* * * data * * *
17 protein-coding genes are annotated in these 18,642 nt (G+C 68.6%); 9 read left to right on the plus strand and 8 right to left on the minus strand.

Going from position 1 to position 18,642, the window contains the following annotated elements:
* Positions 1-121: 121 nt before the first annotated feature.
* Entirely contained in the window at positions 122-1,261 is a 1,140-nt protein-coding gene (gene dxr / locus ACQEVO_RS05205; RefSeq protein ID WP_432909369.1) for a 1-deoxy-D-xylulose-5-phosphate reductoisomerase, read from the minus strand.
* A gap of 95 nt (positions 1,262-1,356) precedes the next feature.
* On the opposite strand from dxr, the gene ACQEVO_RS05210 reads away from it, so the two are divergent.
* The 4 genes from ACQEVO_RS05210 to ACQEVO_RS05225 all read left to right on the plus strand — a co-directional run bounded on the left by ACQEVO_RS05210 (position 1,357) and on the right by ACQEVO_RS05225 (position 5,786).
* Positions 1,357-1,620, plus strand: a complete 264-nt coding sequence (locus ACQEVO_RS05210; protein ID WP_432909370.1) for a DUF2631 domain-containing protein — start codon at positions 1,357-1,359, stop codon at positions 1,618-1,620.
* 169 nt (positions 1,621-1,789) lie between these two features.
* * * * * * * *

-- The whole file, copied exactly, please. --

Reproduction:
17 protein-coding genes are annotated in these 18,642 nt (G+C 68.6%); 9 read left to right on the plus strand and 8 right to left on the minus strand.

Going from position 1 to position 18,642, the window contains the following annotated elements:
* Positions 1-121: 121 nt before the first annotated feature.
* Entirely contained in the window at positions 122-1,261 is a 1,140-nt protein-coding gene (gene dxr / locus ACQEVO_RS05205; RefSeq protein ID WP_432909369.1) for a 1-deoxy-D-xylulose-5-phosphate reductoisomerase, read from the minus strand.
* A gap of 95 nt (positions 1,262-1,356) precedes the next feature.
* On the opposite strand from dxr, the gene ACQEVO_RS05210 reads away from it, so the two are divergent.
* The 4 genes from ACQEVO_RS05210 to ACQEVO_RS05225 all read left to right on the plus strand — a co-directional run bounded on the left by ACQEVO_RS05210 (position 1,357) and on the right by ACQEVO_RS05225 (position 5,786).
* Positions 1,357-1,620, plus strand: a complete 264-nt coding sequence (locus ACQEVO_RS05210; protein ID WP_432909370.1) for a DUF2631 domain-containing protein — start codon at positions 1,357-1,359, stop codon at positions 1,618-1,620.
* 169 nt (positions 1,621-1,789) lie between these two features.